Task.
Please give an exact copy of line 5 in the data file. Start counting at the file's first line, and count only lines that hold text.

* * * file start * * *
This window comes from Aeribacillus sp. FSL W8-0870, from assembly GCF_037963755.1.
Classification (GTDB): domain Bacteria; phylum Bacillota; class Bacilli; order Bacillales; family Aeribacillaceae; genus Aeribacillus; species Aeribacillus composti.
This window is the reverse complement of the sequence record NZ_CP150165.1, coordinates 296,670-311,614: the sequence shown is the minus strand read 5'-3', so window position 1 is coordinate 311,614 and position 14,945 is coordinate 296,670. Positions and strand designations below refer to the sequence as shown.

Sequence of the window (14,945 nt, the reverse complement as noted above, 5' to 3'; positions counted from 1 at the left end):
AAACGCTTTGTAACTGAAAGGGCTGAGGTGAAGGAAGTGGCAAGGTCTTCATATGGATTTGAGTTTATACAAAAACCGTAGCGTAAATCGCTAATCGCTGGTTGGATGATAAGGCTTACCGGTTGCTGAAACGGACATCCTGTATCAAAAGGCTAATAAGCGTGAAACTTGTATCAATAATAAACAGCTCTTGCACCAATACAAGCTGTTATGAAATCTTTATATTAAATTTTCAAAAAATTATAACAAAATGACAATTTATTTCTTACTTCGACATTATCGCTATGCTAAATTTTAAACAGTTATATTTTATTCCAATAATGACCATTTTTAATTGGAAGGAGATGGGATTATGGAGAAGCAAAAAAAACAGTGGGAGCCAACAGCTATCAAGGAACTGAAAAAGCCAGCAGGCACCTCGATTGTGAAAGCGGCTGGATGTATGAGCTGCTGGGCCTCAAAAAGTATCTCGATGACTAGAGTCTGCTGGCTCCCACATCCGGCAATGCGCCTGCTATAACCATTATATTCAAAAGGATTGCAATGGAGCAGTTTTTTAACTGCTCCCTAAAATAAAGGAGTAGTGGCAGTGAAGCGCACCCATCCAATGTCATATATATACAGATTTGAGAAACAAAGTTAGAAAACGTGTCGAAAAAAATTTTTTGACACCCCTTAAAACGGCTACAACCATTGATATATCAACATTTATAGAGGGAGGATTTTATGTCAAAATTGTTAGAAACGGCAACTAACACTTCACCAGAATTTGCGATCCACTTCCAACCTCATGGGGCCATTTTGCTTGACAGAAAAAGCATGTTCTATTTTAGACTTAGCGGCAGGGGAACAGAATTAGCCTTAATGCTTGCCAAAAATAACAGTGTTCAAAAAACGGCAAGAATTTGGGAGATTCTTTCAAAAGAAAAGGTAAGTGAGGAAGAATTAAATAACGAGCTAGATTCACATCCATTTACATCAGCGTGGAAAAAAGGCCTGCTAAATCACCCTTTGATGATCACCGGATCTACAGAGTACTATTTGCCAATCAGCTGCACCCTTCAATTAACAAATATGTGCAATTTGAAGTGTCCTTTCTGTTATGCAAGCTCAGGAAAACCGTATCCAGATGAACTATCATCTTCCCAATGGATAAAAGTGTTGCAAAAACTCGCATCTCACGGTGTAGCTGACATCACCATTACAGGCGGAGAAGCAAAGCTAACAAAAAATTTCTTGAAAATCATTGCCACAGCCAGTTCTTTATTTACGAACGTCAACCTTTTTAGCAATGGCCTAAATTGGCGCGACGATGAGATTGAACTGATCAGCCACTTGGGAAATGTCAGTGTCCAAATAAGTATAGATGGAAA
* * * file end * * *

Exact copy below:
AAACGCTTTGTAACTGAAAGGGCTGAGGTGAAGGAAGTGGCAAGGTCTTCATATGGATTTGAGTTTATACAAAAACCGTAGCGTAAATCGCTAATCGCTGGTTGGATGATAAGGCTTACCGGTTGCTGAAACGGACATCCTGTATCAAAAGGCTAATAAGCGTGAAACTTGTATCAATAATAAACAGCTCTTGCACCAATACAAGCTGTTATGAAATCTTTATATTAAATTTTCAAAAAATTATAACAAAATGACAATTTATTTCTTACTTCGACATTATCGCTATGCTAAATTTTAAACAGTTATATTTTATTCCAATAATGACCATTTTTAATTGGAAGGAGATGGGATTATGGAGAAGCAAAAAAAACAGTGGGAGCCAACAGCTATCAAGGAACTGAAAAAGCCAGCAGGCACCTCGATTGTGAAAGCGGCTGGATGTATGAGCTGCTGGGCCTCAAAAAGTATCTCGATGACTAGAGTCTGCTGGCTCCCACATCCGGCAATGCGCCTGCTATAACCATTATATTCAAAAGGATTGCAATGGAGCAGTTTTTTAACTGCTCCCTAAAATAAAGGAGTAGTGGCAGTGAAGCGCACCCATCCAATGTCATATATATACAGATTTGAGAAACAAAGTTAGAAAACGTGTCGAAAAAAATTTTTTGACACCCCTTAAAACGGCTACAACCATTGATATATCAACATTTATAGAGGGAGGATTTTATGTCAAAATTGTTAGAAACGGCAACTAACACTTCACCAGAATTTGCGATCCACTTCCAACCTCATGGGGCCATTTTGCTTGACAGAAAAAGCATGTTCTATTTTAGACTTAGCGGCAGGGGAACAGAATTAGCCTTAATGCTTGCCAAAAATAACAGTGTTCAAAAAACGGCAAGAATTTGGGAGATTCTTTCAAAAGAAAAGGTAAGTGAGGAAGAATTAAATAACGAGCTAGATTCACATCCATTTACATCAGCGTGGAAAAAAGGCCTGCTAAATCACCCTTTGATGATCACCGGATCTACAGAGTACTATTTGCCAATCAGCTGCACCCTTCAATTAACAAATATGTGCAATTTGAAGTGTCCTTTCTGTTATGCAAGCTCAGGAAAACCGTATCCAGATGAACTATCATCTTCCCAATGGATAAAAGTGTTGCAAAAACTCGCATCTCACGGTGTAGCTGACATCACCATTACAGGCGGAGAAGCAAAGCTAACAAAAAATTTCTTGAAAATCATTGCCACAGCCAGTTCTTTATTTACGAACGTCAACCTTTTTAGCAATGGCCTAAATTGGCGCGACGATGAGATTGAACTGATCAGCCACTTGGGAAATGTCAGTGTCCAAATAAGTATAGATGGAAA